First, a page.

České Budějovice & SURROUNDINGS
The historical centre in České Budějovice represents an interesting base for trips searching for unique history and nature.
The main feature of the town centre is surely the vast square that represents a peak of medieval urbanism. The nearby confluence of two main South Bohemian rivers Vltava and Malše was chosen by the Czech king Ottokar II of Bohemia in 1265 for the foundation of the town in order to strengthen his power in South Bohemia. Thanks to the sovereign's favour and its strategic position regarding long-distance trade routes, the town economically flourished. At the turn of the 13th and 14th century, two magnificent cathedrals were built here as well as the strong ramparts embracing the town. During the turbulent 15th century, České Budějovice, as a catholic town, represented strong support against the Hussite movement. The feared leader Jan Žižka rightly judged the solidity of the ramparts and did not even try to conquer it. The 16th century brought the town an immense financial boom with considerable profits coming into the town's treasury thanks to the silver mining in the surrounding mines, and also from beer brewing, pond management and the salt trade. This accumulated financial wealth served the town for some ostentatious projects: such as the foundation of the new town hall, reconstruction of the ramparts, also the town council made the decision to build a high tower: today this is known as the Black Tower. České Budějovice thus obtained a charming Renaissance look. The Baroque period remarkably changed the look of public buildings; also private houses enriched the town with many ecclesiastical monuments, most noticeably the town's symbol – Samson's fountain.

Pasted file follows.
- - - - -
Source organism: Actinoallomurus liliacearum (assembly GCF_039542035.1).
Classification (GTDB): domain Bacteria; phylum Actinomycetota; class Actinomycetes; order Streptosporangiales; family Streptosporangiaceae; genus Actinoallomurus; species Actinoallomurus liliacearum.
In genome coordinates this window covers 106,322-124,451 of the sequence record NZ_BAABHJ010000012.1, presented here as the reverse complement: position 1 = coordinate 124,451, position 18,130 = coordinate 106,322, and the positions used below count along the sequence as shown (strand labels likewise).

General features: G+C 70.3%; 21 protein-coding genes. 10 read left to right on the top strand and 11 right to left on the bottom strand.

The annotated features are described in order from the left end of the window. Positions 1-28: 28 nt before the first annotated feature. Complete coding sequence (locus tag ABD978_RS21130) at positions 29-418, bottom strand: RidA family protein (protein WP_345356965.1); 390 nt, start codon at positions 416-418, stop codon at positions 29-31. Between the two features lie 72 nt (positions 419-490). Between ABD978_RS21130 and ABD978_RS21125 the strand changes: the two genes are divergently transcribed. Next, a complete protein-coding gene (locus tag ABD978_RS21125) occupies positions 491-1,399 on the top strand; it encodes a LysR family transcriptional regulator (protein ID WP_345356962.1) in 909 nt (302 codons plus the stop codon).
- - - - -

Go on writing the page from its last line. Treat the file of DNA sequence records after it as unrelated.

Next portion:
Between 1825 and 1832 the first Horse-drawn Railway connecting České Budějovice with Upper Austrian Linz was built as the first on the “old continent”. Together with the Vltava navigation run by Vojtěch Lanna, it accelerated the transport of goods in the North-South direction. At this time the Budweiser Bürgerbrau (Budweiser Burgess Brewery) was relocated to the Linz suburb (part of the town) in the proximity of the railway where it had possibilities for further development. In 1895 its counterpart the Czech joint-stock brewery, today called Budweiser Budvar, was established and made the town famous in many countries all over the world. In the premises of the Budweiser Budvar Brewery, you can visit a multi-media exhibition entitled The Story of Budweiser Beer that illustrates in a creative way the history of České Budějovice and the brewery tradition in this town.
Nine cycling paths traverse the area of the town. The surroundings of the town are bordered by the pleiades of beautiful cycling and tourist paths leading both to South Bohemian nature and also to places of historical interest. At the guest-house reception we will be delighted to recommend to you attractive places in the surrounding region.